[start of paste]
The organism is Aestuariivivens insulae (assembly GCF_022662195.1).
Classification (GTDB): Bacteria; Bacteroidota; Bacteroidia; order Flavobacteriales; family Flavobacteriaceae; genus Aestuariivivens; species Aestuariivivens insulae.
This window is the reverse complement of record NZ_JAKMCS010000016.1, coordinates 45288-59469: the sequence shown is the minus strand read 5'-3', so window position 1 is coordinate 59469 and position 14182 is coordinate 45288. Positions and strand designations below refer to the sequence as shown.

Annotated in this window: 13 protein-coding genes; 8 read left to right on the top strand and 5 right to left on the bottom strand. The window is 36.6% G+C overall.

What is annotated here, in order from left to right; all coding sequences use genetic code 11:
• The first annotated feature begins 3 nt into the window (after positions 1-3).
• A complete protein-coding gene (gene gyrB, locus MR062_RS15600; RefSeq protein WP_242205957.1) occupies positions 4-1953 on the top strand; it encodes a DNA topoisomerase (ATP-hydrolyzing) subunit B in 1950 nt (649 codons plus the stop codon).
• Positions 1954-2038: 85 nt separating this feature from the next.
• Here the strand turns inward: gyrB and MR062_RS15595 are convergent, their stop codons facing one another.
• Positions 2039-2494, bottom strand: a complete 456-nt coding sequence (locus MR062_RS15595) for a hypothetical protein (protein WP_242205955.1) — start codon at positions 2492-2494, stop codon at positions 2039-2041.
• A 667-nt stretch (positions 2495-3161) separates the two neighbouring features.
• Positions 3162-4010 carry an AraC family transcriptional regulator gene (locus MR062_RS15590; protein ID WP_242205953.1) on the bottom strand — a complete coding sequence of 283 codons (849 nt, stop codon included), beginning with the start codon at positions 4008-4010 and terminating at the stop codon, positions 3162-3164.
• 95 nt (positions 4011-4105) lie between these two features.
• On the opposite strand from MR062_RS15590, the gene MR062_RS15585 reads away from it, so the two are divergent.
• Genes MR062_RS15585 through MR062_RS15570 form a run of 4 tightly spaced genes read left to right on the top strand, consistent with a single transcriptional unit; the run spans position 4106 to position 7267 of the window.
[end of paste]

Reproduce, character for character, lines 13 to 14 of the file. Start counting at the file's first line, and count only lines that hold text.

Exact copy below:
• 95 nt (positions 4011-4105) lie between these two features.
• On the opposite strand from MR062_RS15590, the gene MR062_RS15585 reads away from it, so the two are divergent.